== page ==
Invasive Species Compendium

Detailed coverage of invasive species threatening livelihoods and the environment worldwide

Abstract

Sensitivity of Korean fir (Abies koreana Wils.), a threatened climate relict species, to increasing temperature at an island subalpine area.

Abstract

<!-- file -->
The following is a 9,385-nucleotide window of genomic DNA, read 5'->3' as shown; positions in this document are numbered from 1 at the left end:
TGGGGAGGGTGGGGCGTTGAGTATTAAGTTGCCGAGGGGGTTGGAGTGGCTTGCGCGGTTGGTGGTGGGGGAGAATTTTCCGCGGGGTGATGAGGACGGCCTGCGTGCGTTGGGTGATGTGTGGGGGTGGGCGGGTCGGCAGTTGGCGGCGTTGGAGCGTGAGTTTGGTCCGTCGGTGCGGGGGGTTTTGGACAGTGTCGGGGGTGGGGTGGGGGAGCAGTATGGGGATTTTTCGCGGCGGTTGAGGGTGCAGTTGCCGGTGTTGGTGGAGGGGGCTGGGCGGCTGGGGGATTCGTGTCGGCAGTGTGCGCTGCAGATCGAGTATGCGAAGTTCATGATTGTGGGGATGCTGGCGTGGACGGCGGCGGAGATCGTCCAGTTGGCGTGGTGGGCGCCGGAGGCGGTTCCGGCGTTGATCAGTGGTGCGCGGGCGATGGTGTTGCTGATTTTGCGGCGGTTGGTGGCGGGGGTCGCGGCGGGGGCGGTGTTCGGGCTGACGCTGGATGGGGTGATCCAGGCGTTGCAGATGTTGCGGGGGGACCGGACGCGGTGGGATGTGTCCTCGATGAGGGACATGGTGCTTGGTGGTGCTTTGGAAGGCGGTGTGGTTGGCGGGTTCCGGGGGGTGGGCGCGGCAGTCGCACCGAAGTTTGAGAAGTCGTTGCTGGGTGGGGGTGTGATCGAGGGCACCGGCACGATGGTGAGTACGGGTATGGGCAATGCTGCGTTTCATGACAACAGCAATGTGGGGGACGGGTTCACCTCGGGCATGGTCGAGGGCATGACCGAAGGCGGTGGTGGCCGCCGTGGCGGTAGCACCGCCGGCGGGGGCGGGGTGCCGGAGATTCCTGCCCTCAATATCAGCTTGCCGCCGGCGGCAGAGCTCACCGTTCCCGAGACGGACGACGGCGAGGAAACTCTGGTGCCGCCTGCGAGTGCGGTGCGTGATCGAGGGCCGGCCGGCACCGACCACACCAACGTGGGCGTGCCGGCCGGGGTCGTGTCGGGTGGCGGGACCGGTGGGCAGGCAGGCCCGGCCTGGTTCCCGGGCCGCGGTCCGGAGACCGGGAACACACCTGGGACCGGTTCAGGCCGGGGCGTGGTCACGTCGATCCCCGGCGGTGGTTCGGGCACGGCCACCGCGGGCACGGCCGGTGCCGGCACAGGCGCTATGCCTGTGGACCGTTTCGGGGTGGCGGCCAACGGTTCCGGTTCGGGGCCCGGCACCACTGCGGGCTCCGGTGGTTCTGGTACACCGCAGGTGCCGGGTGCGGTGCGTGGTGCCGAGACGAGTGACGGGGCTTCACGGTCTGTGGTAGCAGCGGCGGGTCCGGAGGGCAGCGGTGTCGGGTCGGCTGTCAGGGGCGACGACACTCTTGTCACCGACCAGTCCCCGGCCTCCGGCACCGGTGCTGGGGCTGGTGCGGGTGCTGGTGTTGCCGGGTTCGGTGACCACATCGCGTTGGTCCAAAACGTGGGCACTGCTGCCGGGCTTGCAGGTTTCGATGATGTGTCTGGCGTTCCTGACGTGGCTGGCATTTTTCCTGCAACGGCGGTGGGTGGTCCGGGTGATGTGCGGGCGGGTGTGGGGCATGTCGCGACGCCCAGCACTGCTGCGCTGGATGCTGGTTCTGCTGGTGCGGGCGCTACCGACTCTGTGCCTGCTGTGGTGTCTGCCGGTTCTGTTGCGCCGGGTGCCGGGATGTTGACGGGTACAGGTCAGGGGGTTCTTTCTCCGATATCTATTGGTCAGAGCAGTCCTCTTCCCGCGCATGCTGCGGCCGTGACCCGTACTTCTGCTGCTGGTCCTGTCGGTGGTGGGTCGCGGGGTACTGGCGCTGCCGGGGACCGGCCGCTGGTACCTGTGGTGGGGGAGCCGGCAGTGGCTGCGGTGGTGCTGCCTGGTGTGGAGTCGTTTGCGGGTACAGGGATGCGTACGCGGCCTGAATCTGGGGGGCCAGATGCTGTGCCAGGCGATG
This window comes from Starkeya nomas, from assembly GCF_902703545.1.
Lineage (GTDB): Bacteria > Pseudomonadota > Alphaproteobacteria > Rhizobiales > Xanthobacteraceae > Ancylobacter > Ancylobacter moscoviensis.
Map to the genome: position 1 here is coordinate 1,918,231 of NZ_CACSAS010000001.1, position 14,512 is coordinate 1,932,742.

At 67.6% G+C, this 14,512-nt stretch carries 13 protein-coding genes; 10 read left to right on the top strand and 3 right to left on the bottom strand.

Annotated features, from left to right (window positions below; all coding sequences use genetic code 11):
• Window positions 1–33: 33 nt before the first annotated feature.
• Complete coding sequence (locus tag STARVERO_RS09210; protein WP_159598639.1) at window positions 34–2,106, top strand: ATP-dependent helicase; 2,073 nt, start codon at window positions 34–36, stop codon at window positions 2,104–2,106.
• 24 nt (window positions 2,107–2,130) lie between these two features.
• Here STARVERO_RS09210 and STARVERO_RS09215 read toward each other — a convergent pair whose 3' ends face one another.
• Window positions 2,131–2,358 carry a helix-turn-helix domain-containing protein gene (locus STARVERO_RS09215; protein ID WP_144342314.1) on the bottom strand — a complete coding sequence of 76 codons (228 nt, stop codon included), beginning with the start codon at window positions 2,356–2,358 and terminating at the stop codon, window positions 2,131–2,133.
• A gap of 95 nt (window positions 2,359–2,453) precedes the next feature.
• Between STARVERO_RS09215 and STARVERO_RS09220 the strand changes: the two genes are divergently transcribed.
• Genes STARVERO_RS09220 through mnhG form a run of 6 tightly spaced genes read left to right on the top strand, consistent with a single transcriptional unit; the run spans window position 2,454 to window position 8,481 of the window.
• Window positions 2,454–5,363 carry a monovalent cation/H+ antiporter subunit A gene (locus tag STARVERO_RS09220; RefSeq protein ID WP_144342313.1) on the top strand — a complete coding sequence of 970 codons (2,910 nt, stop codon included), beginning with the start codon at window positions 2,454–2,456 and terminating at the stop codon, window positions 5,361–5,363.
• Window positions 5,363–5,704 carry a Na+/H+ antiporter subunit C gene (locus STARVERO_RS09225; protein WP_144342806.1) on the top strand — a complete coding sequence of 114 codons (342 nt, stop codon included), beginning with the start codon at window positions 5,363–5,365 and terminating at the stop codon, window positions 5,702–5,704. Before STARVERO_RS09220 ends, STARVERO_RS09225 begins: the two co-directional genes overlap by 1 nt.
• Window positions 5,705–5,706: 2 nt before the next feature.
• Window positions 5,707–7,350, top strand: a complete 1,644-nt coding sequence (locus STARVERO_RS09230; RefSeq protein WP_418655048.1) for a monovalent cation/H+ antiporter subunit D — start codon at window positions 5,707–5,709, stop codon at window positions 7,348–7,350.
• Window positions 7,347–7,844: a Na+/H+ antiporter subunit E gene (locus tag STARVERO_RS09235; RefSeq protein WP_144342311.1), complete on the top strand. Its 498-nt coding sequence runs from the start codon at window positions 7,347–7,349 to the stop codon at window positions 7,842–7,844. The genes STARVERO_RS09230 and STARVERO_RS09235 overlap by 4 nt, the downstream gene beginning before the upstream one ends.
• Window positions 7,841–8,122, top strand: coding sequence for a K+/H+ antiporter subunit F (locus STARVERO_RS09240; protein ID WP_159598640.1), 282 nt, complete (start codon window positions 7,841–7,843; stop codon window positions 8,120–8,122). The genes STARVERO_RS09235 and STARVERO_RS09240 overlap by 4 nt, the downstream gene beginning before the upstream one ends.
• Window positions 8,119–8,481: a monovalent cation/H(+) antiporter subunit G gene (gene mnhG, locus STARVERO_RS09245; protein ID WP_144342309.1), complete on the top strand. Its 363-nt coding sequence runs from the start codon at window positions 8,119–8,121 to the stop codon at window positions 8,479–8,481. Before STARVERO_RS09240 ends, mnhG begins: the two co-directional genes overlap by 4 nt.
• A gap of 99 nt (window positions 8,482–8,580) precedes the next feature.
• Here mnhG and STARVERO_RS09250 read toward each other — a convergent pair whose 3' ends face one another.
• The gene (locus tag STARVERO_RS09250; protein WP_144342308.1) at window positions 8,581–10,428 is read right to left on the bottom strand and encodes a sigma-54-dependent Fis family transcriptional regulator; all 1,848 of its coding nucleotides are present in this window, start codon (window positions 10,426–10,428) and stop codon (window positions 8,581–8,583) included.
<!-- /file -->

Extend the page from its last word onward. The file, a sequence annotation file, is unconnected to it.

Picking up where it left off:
The Korean fir (Abies koreana), a subalpine cold-adapted climatic relict, has declined in the Republic of Korea (ROK) since the 1980's, and IUCN 3.1 has assessed it as a species endangered by global warming. We projected thermal habitat suitability for Korean fir at the subalpine zone of Mt. Halla (>1300 m a.s.l.), ROK, using high-resolution microclimatic and topographic variables (30×30 m resolution) and forecasted the effects of global warming on thermal suitability at a local scale. These analyses resulted in a more precise definition of the thermal niche of the species, reflecting topoclimatic conditions. We used three single and one ensemble species distribution models (SDMs) for the projection. The results showed that Korean fir was sensitive to heat stress and heat-associated drought stress, showing a strong preference for sites with low temperature, low radiation and near streams. Thermal habitat suitability therefore increased from the southwest (lowland areas) to the northeast (higher elevation areas). All SDMs effectively captured thermal microrefugia, such as north-facing slope, thermally suitable patches and sites near streams at Mt. Halla. In particular, thermal microrefugia successively explained small populations of Korean fir in the south area. All SDMs forecasted that thermal habitat suitability decreased under increasing temperature, with the area of thermally suitable habitats decreasing 80.2% to 94.8% under a 2°C increase scenario. We conclude that Korean fir will likely experience degradation in thermal habitat suitability under rising temperature, with upslope shifts of populations potentially causing continued local decline. However, the extent of decline will depend on metapopulation dynamics among thermal microrefugia and other biotic and abiotic factors. Hence, we need to implement much ecological and physiological research to improve the predictive power of climate response models, and to protect thermal microrefugia from competing and invasive species in order to buffer the upward range shift of Korean fir at Mt. Halla under global warming.